A History of Violence


New Line Records (794043905124)
Silva Screen Records (738572119423)
Movie | Released: 2005 | Film release: 2005 | Format: CD, Download
 

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# Track   Duration
1.Motel3:11
2.Tom1:58
3.Cheerleader1:31
4.Diner1:50
5.Hero2:42
6.Run2:25
7.Violence3:12
8.Porch4:17
9.Alone1:36
10.The Staircase2:44
11.The Road3:06
12.Nice Gate3:15
13.The Return4:39
14.Ending3:48
 40:13
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A History of Violence - 06/10 - Review of Andreas Lindahl, submitted at
Howard Shore's collaboration with director David Cronenberg has often resulted in some of the more interesting and creatively diverse music produced within the boundaries of Hollywood, with notable scores for films like The Fly, Naked Lunch, Dead Ringers and Crash. Shore's unusual approaches for Cronenberg's films may not always be that engaging or easy to embrace as standalone listening experiences, but they are, more or less, always perfect fits for the films they are written for, creating aural landscapes that really add to the total experience of the films. Or, to be blunt, Shore's music is often as weird and unusual as the films themselves.

His score for Cronenberg's A History of Violence features some of the most approachable music the composer has written for a Cronenberg film to date. Starring Viggo Mortensen as Tom Stall, a family man who kills two men, with unexpected brutality, during an attempted robbery at Tom's diner, the film deals with the duality of man. Shore writes in the liner notes that "the composition and its counterpoint were constructed to reflect Tom's dual nature", and musically illustrates this duality with a dialogue between French horn and alto flutes. This idea permeates large portions of the score and the horns and flutes are usually trusted with performances of the films main theme. The theme's toned down fanfare sounding building blocks, consisting of ascending notes, gives the theme a certain noble quality and actually brings back memories of Shore's Gondor music from The Lord of the Rings.

Opening with some dissonance in "Motel", the score soon settles down, taking on a more relaxing approach, with soft strings, horns and flutes. However, "Hero" introduces the listener to some tension, which reaches its climax in "Run", with the kind of staccato strings, brass and percussion which dominated large parts of Shore's music for The Aviator, one time even borrowing a couple of bars from that score. Darkness and tensions dominate the following cues, with appearances by low, dissonant, brass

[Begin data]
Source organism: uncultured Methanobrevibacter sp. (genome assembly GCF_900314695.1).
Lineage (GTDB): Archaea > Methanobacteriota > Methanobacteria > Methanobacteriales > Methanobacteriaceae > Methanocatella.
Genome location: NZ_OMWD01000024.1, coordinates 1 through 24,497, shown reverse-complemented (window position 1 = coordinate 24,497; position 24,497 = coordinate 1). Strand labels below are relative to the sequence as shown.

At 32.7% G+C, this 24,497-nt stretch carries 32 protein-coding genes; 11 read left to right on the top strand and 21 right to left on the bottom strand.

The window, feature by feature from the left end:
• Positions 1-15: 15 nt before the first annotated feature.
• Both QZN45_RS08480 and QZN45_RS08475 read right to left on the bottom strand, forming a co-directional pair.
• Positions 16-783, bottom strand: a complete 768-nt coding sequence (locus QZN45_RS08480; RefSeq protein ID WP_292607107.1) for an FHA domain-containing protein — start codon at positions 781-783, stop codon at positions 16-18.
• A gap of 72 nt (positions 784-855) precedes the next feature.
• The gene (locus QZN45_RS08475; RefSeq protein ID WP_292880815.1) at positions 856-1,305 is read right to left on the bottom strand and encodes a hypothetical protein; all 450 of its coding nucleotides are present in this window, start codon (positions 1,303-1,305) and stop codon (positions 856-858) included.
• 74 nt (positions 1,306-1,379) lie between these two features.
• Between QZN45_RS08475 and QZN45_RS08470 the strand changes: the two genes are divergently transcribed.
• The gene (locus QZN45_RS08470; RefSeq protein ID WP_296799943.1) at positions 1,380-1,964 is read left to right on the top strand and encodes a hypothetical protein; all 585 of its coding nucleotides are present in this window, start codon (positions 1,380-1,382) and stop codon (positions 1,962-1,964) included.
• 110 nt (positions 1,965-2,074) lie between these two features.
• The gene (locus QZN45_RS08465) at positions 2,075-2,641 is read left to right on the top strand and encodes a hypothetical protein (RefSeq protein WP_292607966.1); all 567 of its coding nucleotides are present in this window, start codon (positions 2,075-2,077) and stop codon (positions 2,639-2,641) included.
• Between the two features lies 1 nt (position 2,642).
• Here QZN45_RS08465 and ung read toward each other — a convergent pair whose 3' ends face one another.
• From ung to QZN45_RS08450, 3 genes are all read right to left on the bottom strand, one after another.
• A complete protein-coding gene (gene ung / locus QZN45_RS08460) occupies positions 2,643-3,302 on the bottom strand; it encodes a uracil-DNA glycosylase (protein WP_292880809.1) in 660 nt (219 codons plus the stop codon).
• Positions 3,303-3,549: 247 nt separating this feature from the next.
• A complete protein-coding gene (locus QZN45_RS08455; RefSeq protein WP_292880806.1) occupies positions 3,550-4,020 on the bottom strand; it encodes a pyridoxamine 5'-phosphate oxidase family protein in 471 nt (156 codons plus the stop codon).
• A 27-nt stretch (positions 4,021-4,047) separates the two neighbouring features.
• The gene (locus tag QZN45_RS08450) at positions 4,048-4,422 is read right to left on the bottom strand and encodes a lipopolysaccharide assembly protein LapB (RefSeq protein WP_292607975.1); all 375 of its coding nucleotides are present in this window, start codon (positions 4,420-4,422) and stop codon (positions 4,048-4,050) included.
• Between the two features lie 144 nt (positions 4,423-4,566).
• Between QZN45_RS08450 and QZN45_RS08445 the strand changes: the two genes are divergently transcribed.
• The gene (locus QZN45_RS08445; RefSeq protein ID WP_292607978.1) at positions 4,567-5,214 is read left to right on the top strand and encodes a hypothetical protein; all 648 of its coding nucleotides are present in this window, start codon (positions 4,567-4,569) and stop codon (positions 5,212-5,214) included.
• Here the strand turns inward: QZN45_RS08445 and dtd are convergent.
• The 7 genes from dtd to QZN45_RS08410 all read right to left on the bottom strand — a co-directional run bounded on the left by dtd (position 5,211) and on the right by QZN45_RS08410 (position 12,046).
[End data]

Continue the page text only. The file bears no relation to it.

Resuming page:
Usually very dense and serious the suspense parts share a very rythmic quality and its steady pace and brooding strings has a tendency to get a little tiresome at times. There's some dissonance but it never gets overbearing. At the same time, the thematic material, apart from the main theme, isn't that interesting - the music often just lingers on, dominated by instruments belonging in the lower register of the orchestra - but the appearances of the score's main themes are always welcome breaths of fresh air. And when it comes down to it, A History of Violence is a well constructed and crafted score, albeit with a little too much brooding underscore to really make a strong, lasting impression.
A History of Violence - 07/10 - Review of Tom Daish, submitted at
It seems rather inevitable that Howard Shore's most well known collaborative partner will, from now on, forever be Peter Jackson. Even if Jackson decided not to hire the composer again (a turn of events that looks unlikely), the Lord of the Rings trilogy will be the Shore benchmark and all of his albums will be labelled as 'from the Oscar winning composer of...' It is therefore timely that we find Shore re-teaming with his first and longest running directorial partner, David Cronenberg. According to the director's thoughtful note, this marks their 11th time of working together and, perhaps presciently for all those fans who have only started to acquaint themselves with Shore's work since his epic trilogy, A History of Violence is one of Cronenberg's most 'normal' films and, similarly, there is nothing too unpalatable in Shore's score.

Unlike, say, Danny Elfman, I can't say I'd ever noticed too many obvious trademarks in Shore's music, but this and his work for Jackson, have started to bring his mannerisms into focus. The way he voices his orchestration, the emphasis on low end sonority and dissonance caused by subtle shifts rather than melodramatic clashes. Two major motifs dominate the score, both rather fragmentary, but one ascending and one descending. Rather unfortunately, the ascending vaguely brings to mind Lord of the Rings and the descending Zimmer's Thin Red Line. However, both ideas are rather brief so it's hard to pin it down to much beyond style for the former and coincidence for the latter. In any event, a larger proportion of the album is less obviously melodic and rather more concerned with ratcheting up the tension.

A History of Violence's nearest bedfellow in the Shore filmography is Silence of the Lambs, both sharing a deep sense of unease, even if the suspense here isn't chilling in quite the same way. As with Silence of the Lambs, the score is rather hard work, with little let up from the dense orchestration and gloom. Make no mistake, this is a finely wrought work with plenty to comment it, but the tone isn't hugely appealing and the occasional flickers of light (such as in Tom or Ending) are short lived and still cut with a dash of melancholy. Not one of the composer's most memorable or striking efforts, but expertly crafted with atmosphere to spare.
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Other releases of A History of Violence (2005):

History of Violence, A (2017)


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